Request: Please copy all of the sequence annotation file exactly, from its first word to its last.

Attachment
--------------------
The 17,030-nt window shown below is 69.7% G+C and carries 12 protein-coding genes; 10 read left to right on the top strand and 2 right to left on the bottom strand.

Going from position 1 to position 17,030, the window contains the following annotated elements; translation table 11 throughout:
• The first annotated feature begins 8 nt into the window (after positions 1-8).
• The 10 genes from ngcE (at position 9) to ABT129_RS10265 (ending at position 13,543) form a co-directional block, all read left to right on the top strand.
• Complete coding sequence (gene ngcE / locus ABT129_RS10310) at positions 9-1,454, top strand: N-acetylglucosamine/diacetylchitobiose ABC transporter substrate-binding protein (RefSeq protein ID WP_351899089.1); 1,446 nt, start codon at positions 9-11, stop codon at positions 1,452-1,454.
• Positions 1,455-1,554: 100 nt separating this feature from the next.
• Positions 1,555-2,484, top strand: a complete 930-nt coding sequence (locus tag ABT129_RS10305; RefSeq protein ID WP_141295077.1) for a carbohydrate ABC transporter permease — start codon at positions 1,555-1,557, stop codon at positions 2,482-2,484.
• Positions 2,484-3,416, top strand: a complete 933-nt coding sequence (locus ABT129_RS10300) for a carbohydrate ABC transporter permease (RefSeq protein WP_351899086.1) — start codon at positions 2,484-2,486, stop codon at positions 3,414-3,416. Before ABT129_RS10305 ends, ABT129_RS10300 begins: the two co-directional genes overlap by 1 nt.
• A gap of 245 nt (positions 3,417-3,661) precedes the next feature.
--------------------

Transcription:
The 17,030-nt window shown below is 69.7% G+C and carries 12 protein-coding genes; 10 read left to right on the top strand and 2 right to left on the bottom strand.

Going from position 1 to position 17,030, the window contains the following annotated elements; translation table 11 throughout:
• The first annotated feature begins 8 nt into the window (after positions 1-8).
• The 10 genes from ngcE (at position 9) to ABT129_RS10265 (ending at position 13,543) form a co-directional block, all read left to right on the top strand.
• Complete coding sequence (gene ngcE / locus ABT129_RS10310) at positions 9-1,454, top strand: N-acetylglucosamine/diacetylchitobiose ABC transporter substrate-binding protein (RefSeq protein ID WP_351899089.1); 1,446 nt, start codon at positions 9-11, stop codon at positions 1,452-1,454.
• Positions 1,455-1,554: 100 nt separating this feature from the next.
• Positions 1,555-2,484, top strand: a complete 930-nt coding sequence (locus tag ABT129_RS10305; RefSeq protein ID WP_141295077.1) for a carbohydrate ABC transporter permease — start codon at positions 1,555-1,557, stop codon at positions 2,482-2,484.
• Positions 2,484-3,416, top strand: a complete 933-nt coding sequence (locus ABT129_RS10300) for a carbohydrate ABC transporter permease (RefSeq protein WP_351899086.1) — start codon at positions 2,484-2,486, stop codon at positions 3,414-3,416. Before ABT129_RS10305 ends, ABT129_RS10300 begins: the two co-directional genes overlap by 1 nt.
• A gap of 245 nt (positions 3,417-3,661) precedes the next feature.